Miami Affordable Housing

The affordable housing master plan for the city of Miami promises to add 32,000 units by 2030.

City officials revealed the long-awaited master plan to the public last week during a workshop at city hall. Seats inside the city’s chamber were filled. Viewers also watched via live stream on Facebook.

Based on the plan, people looking for affordable housing can expect 3,200 units to become available to them throughout each district, for the next 10 years.

Key targets of the master plan address housing affordability needs for seniors, those who make up the workforce, and households earning less than 80 percent of the city’s median income.

During the workshop, Commissioner Manolo Reyes said the affordable housing master plan should focus on the city’s median income and not of Miami-Dade County’s.

“Median income has been my argument since I first got elected. As the City of Miami, we cannot use the County’s median income limits, which is over $55,000 while the city’s is roughly about $35,000. We have to compare apples to apples when addressing affordability,” Reyes said.

Viewers of a livestream of the meeting on Facebook agreed with Reyes.

“Salary does not match the rent roll,” John Tarpley said.

The Area Median Income is calculated according to family size and adjusted yearly based on wages and growth.

“I also have a little problem with tax credit properties. Because they require a percentage of the rent to be increased every year if funding is received from the state. This could be detrimental to low-income seniors within the city,” Reyes said.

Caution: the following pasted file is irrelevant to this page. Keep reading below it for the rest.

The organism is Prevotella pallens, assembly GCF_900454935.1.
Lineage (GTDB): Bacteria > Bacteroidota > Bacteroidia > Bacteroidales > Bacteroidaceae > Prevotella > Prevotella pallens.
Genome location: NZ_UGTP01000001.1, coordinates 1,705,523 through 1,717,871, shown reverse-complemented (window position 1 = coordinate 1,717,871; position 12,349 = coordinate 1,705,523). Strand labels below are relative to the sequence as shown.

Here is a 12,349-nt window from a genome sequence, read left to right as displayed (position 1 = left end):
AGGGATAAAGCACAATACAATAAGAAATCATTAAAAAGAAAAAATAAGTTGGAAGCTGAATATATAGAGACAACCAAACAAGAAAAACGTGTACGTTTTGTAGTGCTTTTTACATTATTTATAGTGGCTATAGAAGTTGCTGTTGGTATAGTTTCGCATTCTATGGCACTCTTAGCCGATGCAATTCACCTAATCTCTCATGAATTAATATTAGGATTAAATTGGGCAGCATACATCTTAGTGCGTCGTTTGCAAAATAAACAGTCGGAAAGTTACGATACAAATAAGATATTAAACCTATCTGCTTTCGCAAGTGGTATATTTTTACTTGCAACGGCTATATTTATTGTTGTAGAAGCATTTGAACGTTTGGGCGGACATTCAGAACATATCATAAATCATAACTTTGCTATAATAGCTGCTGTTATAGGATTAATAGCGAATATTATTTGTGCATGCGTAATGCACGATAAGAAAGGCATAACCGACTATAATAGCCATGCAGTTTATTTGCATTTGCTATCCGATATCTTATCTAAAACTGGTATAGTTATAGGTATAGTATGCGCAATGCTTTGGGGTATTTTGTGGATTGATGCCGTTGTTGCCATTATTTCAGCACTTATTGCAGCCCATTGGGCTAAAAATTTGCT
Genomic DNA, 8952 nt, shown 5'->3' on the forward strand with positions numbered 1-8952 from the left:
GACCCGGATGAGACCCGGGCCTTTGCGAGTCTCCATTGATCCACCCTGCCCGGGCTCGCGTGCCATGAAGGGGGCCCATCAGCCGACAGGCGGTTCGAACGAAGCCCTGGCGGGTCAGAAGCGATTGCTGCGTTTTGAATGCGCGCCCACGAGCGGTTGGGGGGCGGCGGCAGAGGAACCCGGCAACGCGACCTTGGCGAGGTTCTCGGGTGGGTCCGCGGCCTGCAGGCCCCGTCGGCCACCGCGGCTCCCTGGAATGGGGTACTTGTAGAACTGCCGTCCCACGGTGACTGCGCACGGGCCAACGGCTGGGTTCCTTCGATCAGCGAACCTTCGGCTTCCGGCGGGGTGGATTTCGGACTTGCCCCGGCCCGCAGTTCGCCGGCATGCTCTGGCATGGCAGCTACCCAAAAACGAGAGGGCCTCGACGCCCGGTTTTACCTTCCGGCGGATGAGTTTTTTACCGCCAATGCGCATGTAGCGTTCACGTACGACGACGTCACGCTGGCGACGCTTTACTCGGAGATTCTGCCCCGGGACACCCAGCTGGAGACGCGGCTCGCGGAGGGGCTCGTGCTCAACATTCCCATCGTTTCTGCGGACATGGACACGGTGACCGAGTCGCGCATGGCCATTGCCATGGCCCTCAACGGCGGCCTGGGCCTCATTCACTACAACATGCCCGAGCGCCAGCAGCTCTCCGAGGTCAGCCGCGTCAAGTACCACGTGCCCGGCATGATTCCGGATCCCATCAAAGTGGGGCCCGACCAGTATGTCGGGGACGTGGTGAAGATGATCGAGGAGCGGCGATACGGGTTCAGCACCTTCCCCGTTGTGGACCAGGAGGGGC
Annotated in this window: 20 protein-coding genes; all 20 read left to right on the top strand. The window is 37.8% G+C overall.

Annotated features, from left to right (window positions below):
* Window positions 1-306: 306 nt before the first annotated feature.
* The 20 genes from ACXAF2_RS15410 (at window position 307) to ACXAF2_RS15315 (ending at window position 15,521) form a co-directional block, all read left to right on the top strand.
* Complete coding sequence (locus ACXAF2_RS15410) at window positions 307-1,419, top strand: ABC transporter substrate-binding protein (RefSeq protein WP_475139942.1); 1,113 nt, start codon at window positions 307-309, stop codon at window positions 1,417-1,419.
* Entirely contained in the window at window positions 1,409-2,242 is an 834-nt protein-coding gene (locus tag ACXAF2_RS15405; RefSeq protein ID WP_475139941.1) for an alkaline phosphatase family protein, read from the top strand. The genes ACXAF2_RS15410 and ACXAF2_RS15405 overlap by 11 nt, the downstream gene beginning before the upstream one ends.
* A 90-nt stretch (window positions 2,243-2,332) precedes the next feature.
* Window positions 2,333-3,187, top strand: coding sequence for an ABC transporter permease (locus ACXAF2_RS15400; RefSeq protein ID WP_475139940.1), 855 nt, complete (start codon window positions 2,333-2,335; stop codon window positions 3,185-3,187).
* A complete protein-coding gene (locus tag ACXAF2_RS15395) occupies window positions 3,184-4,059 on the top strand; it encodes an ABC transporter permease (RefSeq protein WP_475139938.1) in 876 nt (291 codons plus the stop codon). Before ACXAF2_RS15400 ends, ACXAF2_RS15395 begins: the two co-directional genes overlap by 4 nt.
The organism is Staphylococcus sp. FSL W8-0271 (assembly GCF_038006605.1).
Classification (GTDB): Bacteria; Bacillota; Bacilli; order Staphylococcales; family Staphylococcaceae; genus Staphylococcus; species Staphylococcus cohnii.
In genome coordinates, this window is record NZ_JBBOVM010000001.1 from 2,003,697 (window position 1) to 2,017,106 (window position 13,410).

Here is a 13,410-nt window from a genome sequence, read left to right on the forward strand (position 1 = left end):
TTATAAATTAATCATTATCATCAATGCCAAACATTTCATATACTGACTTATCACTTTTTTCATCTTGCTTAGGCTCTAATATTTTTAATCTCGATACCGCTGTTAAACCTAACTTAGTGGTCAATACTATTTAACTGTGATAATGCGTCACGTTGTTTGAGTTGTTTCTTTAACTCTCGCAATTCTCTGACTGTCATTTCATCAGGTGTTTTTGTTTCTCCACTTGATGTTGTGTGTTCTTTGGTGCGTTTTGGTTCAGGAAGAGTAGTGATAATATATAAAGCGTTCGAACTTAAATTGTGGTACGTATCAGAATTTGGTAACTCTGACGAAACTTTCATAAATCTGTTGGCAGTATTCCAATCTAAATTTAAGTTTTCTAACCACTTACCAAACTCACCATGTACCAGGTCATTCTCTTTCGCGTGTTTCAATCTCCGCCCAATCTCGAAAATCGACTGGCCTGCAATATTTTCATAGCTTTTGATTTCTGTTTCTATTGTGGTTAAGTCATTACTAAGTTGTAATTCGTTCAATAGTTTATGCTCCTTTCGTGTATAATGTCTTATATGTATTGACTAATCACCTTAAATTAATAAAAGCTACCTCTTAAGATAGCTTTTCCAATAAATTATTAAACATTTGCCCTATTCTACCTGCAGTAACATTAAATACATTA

The plan does introduce a new model in tax credit properties through the New Market Tax Credits funding.

Though the new model has rarely been used in Florida according to the plan, it offers support to not just housing but businesses too, which is different from traditional low-income tax credit properties.

By improving housing, the local economy is expected to add14,000 new jobs, business opportunities and generate billions in overall investment. It also resurrects previously used housing plans within the city such as: housing cooperatives (housing co-ops) and mixed-use development.

A community benefits agreement with local hiring preferences is a part of the initiative, too.

MODEL FOR THE COUNTRY, TOO

Ned Murray, associate director of Florida International University’s Jorge M. Pérez Metropolitan Center, presented aspects of the plan. Murray believes the affordable housing master plan created for Miami is a model for the entire country and is very doable. The ones that exist are aspirational, Murray said.

“This isn’t just another master plan, it’s an affordable housing master plan. It’s the city of Miami’s plan, which is different from other plans out there because this one is focused on innovation and implementation over a 10-year period,” said Murray.

The solutions presented aim to grow the supply of affordable housing through homeownership.

First-time homebuyer programs will offer zero percent deferred loans for single family homes as well as townhouses and condominiums.

And in an effort to protect neighborhoods within the city from rapid displacement, the city plans to address vacant and underutilized properties through aggressive land banking. Partnerships with third party nonprofit housing organizations will be needed to make this work, the plan says.